Although the Amalfi Coast never gets too cold, the winter months can be a bit chillier, so if you want to enjoy the beaches, we’d suggest not visiting during the winter. However, if you just want to explore the towns and see the beautiful scenery, the winter can be a great time to visit, as prices and crowds will be lower.

One important thing to know is that some shops and restaurants close in the winter, so we’d suggest checking the hours in advance to make sure you won’t miss out on any places you want to visit!

April-October is an amazing time to visit Positano! The weather will be warm enough to visit the beach, with the summertime being the ultimate beach weather.

We visited in July and it was pretty dang hot out (we were drenched in sweat from the heat and stairs!) and the crowds were a bit crazy, so if you want warmer weather (but not too hot) and some solitude, we suggest visiting in April, May, September, or October.

Getting to Positano

Positano ferry ride

There are a handful of ways to get to Positano. There is no airport or train station in the town, so you have to arrive to a different destination first and then take additional transportation.

  • From Salerno: Take the ferry to Positano. This was how we got there and it was incredible! The views from the boat were gorgeous and you get to see some other towns on the Amalfi Coast along the way. We booked ours through Travelmar. We almost missed the boat because it did not say Travelmar on it and we got confused. Oops!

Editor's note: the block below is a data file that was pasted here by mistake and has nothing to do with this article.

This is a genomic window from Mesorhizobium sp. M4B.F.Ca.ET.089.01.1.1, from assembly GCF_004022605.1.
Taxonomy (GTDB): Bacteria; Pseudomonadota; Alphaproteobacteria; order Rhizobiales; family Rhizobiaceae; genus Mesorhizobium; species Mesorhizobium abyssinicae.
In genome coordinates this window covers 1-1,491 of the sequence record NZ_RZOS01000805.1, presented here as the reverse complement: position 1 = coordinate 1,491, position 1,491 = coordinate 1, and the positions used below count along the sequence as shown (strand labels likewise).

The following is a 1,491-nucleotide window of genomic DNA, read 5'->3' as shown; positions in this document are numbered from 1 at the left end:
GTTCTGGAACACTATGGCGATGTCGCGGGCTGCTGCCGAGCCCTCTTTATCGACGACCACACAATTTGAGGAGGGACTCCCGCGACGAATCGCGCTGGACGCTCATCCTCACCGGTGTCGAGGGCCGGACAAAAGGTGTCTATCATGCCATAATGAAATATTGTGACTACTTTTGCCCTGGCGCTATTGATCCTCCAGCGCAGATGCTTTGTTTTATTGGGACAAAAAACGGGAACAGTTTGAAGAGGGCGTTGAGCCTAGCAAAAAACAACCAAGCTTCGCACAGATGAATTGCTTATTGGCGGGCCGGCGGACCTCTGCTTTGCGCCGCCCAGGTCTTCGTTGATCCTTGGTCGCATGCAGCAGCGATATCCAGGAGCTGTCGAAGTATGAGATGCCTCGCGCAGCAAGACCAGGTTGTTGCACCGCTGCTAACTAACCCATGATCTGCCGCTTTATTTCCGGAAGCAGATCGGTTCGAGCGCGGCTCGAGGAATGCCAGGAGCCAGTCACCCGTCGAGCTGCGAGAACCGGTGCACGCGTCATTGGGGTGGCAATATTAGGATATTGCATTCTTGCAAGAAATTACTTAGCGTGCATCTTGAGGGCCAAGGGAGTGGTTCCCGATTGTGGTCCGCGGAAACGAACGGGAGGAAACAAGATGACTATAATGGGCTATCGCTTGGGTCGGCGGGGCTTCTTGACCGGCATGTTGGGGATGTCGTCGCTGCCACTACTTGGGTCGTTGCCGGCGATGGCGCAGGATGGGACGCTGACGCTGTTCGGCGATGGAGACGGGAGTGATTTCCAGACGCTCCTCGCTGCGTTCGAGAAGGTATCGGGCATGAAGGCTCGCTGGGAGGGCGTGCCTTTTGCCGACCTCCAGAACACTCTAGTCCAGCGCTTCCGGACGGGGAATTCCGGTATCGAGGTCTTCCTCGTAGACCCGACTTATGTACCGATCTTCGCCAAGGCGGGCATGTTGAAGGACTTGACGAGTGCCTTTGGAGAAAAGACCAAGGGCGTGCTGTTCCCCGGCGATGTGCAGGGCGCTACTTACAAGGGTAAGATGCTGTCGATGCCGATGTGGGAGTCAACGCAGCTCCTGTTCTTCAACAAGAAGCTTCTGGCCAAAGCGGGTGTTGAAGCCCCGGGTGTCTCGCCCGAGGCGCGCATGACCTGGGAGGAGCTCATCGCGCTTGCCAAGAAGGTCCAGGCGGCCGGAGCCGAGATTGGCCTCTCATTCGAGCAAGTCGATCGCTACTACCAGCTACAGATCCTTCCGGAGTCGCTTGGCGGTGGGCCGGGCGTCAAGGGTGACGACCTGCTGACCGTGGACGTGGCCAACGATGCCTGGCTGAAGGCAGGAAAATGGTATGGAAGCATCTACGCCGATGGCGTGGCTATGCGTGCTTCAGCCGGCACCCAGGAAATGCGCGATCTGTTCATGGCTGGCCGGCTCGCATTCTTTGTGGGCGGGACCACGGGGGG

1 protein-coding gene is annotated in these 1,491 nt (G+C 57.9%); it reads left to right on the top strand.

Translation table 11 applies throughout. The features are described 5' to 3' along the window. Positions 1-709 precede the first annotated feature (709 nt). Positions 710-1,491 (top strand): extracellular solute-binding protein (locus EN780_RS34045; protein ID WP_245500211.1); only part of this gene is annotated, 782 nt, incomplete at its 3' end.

• From Naples: Naples is the closest major city to Positano. If you’re arriving from Northern Italy, this will likely be where you will connect to get to Positano. You have a couple options from here:

    • Take the train to Salerno and then the ferry to Positano (the same ferry as our first bullet point)

    • Book a private shuttle

    • Drive, but we hear it is a bit scary to drive in Naples and we don’t think you need a rental car in Positano–more on that below.

  • From Sorrento: If your starting point is Sorrento, you can take a Sita bus to Positano, which is about a 45-55 minute ride. 

Where to Stay in Positano

Positano Airbnb

We stayed at an Airbnb during our trip and LOVED it! We had ocean views, a kitchen to cook in, laundry (a must for us after one week of traveling!), and AC for a lot less than some of the hotels we saw. We had to walk up a bunch of stairs to get to it, but it was worth it! 

If you prefer hotels, check out: Hotel Pupetto, Residence Villa Yiara, and Casa Guadagno. Warning: hotels are VERY pricey in Positano!

Getting Around Positano

Although there are tons of stairs in Positano, walking is the best option in our opinion. You could rent a car or a Vespa, but the roads are very narrow and windy, making driving a bit tricky sometimes when sharing the road with buses and even other cars. It also would be pretty hard to park in Positano, although people do it. 

We took the bus from where the ferry dropped us off (a kind local helped us find the way) and we took the bus to the Path of the Gods and to Meta (where we connected to a train to eventually get to Rome) and that worked great, minus the schedule confusion we mentioned above. 

Positano Itinerary